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Pollution Triggers Bizarre Behaviour in Animals

     By Andy Coghlan
     Wednesday 01 September 2004

     Hyperactive fish, stupid frogs, fearless mice and seagulls that fall 
over. It sounds like a weird animal circus, but this is no freak show. 
Animals around the world are increasingly behaving in bizarre ways, and the 
cause is environmental pollution.

     The chemicals to blame are known as endocrine disruptors, and range 
from heavy metals such as lead to polychlorinated biphenyls (PCBs) and 
additives such as bisphenol A.

     For decades, biologists have known that these chemicals can alter the 
behavior of wild animals. And in recent years it has become clear that 
pollutants can cause gender-bending effects by altering animals' 
physiology, particularly their sexual organs.

     But now two major reviews have revealed that the chemicals are having 
a much greater impact on animal behavior than anyone suspected. Low 
concentrations of these pollutants are changing both the social and mating 
behaviors of a raft of species. This potentially poses a far greater threat 
to survival than, for example, falling sperm counts caused by higher 
chemical concentrations.

     Snails and Quails
     The two research teams have independently collected evidence revealing 
the effects on egrets and gulls, snails, quails, rats and macaques, 
minnows, mosquito fish, falcons and frogs. Behaviors altered include mating 
and parenting, nest building, learning, predator avoidance, foraging, 
activity levels and even balance.

     In one study, for instance, male starlings exposed to dicrotophos 
insecticide decreased their singing, displaying, flying and foraging 
activities by 50%. And newts exposed to low levels of the pesticide 
endosulfan found it harder to sniff out the attractive pheromones of 
potential mates.

     Researchers have also shown that increasing numbers of male western 
gulls hatched from eggs exposed to DDT attempt to mate with each other. In 
recent years, scientists have also found that lead affects the balance of 
gulls, while atrazine makes goldfish hyperactive and the chemical TCDD 
makes the play behavior in macaques rougher.

     Despite this wealth of evidence, these effects have gone largely 
unnoticed by toxicologists, says Ethan Clotfelter of Amherst College in 
Massachusetts, lead author of one of the reviews, published in August 2004 
in Animal Behavior (vol 68, p 465).

     Missing a Trick
     Not only are we failing to acknowledge the scale of the problem caused 
by endocrine disruptors, but toxicologists may be missing a trick: changes 
in animal behavior could be an early warning that certain chemicals are 
harmful. "You might see behavioral effects long before you see a population 
crash," Clotfelter says.

     Dustin Penn and Sarah Zala of the Konrad Lorenz Institute of 
Comparative Ethology at the Austrian Academy of Sciences in Vienna agree. 
They have just published a second review of the effects of endocrine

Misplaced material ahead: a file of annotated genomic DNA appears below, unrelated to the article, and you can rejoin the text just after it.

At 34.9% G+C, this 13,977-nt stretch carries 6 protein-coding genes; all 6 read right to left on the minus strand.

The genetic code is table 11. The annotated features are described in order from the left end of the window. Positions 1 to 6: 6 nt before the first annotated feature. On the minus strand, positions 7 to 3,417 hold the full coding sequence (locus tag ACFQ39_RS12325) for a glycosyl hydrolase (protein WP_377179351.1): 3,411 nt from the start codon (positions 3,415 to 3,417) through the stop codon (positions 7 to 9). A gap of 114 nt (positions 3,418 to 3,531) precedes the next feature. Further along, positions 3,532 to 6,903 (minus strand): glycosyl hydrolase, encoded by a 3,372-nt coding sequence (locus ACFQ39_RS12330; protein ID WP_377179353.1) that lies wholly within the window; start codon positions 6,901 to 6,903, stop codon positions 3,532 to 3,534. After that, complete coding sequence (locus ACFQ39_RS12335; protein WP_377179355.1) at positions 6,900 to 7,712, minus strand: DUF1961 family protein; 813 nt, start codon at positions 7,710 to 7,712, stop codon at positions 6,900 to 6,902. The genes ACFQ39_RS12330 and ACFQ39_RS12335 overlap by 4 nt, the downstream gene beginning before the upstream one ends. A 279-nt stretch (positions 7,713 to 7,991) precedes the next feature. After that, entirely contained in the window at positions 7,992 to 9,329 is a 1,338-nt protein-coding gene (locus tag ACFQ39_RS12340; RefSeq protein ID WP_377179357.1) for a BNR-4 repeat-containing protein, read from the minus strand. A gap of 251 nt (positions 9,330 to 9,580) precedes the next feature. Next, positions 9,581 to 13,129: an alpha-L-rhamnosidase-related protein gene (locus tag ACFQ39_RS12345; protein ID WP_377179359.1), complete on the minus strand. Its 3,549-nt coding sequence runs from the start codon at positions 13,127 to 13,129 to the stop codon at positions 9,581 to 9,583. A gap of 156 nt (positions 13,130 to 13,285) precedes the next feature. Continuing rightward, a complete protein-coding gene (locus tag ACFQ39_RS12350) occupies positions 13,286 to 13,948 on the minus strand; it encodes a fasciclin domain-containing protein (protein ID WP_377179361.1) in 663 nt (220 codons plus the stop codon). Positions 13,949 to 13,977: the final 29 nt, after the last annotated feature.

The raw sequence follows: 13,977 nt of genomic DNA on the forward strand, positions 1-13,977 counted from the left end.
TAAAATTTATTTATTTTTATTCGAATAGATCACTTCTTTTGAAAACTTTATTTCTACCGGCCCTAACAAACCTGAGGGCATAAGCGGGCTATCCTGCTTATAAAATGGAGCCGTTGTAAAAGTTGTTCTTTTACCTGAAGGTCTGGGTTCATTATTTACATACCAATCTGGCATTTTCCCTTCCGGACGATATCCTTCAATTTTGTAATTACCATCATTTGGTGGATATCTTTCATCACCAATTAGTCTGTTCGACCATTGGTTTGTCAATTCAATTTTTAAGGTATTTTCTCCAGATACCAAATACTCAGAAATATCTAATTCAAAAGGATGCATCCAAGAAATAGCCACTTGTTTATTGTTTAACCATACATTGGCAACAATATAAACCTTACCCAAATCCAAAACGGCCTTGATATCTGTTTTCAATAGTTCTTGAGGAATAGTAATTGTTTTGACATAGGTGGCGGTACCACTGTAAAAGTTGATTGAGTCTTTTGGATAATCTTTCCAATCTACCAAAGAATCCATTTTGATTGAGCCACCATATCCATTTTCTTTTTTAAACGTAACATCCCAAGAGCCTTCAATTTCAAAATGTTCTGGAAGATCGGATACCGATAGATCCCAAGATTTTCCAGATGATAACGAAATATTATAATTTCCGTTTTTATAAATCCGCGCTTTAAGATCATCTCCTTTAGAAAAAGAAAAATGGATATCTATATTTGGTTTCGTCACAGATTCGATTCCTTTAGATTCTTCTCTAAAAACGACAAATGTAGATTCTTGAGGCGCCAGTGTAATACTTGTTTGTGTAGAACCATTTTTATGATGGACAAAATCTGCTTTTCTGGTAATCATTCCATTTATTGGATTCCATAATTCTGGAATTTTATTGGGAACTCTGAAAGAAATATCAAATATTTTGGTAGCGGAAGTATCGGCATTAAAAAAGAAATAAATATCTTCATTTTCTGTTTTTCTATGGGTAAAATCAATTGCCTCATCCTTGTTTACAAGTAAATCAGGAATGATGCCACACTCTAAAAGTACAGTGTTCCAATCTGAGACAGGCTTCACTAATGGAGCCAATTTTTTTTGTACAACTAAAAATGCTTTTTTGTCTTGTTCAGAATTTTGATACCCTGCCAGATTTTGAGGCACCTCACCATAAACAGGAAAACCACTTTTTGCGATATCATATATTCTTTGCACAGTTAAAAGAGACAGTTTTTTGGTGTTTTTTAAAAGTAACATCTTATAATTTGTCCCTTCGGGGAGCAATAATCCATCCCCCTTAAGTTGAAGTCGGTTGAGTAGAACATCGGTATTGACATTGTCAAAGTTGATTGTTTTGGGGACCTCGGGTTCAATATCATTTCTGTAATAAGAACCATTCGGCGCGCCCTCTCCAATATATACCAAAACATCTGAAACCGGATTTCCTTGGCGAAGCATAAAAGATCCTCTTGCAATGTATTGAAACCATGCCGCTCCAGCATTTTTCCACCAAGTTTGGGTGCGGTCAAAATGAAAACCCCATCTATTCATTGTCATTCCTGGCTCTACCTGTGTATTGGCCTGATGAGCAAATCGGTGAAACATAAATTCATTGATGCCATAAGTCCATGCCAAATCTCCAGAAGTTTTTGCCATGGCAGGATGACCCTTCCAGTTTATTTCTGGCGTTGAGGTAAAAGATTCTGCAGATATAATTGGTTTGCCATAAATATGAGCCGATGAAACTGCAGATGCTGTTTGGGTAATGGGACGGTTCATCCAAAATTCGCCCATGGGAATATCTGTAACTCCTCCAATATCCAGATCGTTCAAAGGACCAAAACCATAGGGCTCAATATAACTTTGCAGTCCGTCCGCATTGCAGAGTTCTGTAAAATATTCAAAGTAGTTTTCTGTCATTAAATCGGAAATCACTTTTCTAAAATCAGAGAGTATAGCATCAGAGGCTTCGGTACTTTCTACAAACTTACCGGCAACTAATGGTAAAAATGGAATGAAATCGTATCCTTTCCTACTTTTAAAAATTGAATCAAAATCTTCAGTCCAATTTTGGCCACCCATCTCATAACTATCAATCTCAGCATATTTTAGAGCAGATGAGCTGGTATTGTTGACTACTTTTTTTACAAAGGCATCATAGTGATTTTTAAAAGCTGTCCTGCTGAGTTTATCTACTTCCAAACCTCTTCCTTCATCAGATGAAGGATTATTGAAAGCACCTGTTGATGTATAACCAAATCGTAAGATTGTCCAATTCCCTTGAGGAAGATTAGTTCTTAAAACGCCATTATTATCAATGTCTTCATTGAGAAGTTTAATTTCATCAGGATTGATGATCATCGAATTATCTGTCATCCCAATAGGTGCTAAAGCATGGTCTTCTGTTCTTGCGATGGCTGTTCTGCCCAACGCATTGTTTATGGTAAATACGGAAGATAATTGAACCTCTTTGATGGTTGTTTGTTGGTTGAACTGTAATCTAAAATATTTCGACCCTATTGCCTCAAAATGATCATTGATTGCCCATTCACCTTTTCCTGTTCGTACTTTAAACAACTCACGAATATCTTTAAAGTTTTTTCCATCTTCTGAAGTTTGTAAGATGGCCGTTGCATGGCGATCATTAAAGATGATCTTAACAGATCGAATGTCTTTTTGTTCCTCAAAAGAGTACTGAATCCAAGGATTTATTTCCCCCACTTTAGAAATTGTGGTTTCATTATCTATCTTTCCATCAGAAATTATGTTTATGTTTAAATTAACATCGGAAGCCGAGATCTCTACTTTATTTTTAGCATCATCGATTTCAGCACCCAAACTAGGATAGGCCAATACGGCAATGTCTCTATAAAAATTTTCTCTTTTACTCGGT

disruptors in the same journal (DOI: 10.1016/j.anbehav.2004.01.005). "The 
most important point is the incredible amount of evidence that this is a 
widespread problem," Penn says.

     Both research groups say that biologists must wake up to the fact that 
endocrine disruptors might explain bizarre behavior in wild animals. And 
both reviews reveal that different concentrations of chemicals can have 
unexpected effects.

     Male mice exposed to low doses of some pesticides increase their 
scent-marking behavior, for instance, but decrease it when exposed to 
higher concentrations.

     Damaging Doses
     "Pollutants that have been considered safe when tested at medium doses 
could have damaging effects at lower doses," Penn and Zala warn in their 
review. And conversely, toxicologists might exaggerate the risks posed by 
higher doses.

     Other behavioral biologists back the authors' call for biologists and 
toxicologists to work more closely to determine the scale of the problem. 
"It's been decades since the first evidence appeared that chemicals in the 
environment can influence behavior," says John McCarty of the University of 
Nebraska in Omaha, who researches the impact of pollutants on birds.

     "It seems to me that this body of evidence was pushed to the 
background while most environmental scientists and regulators focused on 
mortality and cancer rates [caused by endocrine disruptors and other 

     The US Environmental Protection Agency says it cannot provide a 
detailed comment on the research, but promises it will investigate further. 
"We'll review these two scientific articles as we continue to develop an 
endocrine screening and testing program," a spokeswoman told New Scientist.

     Geoff Brighty, ecosystems science manager at the UK Environment 
Agency, agrees that studying the effects of chemicals on animal behavior 
should be given a higher priority. "It is becoming recognized that behavior 
is important to look at to make sure a chemical is safe, and we ignore it 
at our peril."
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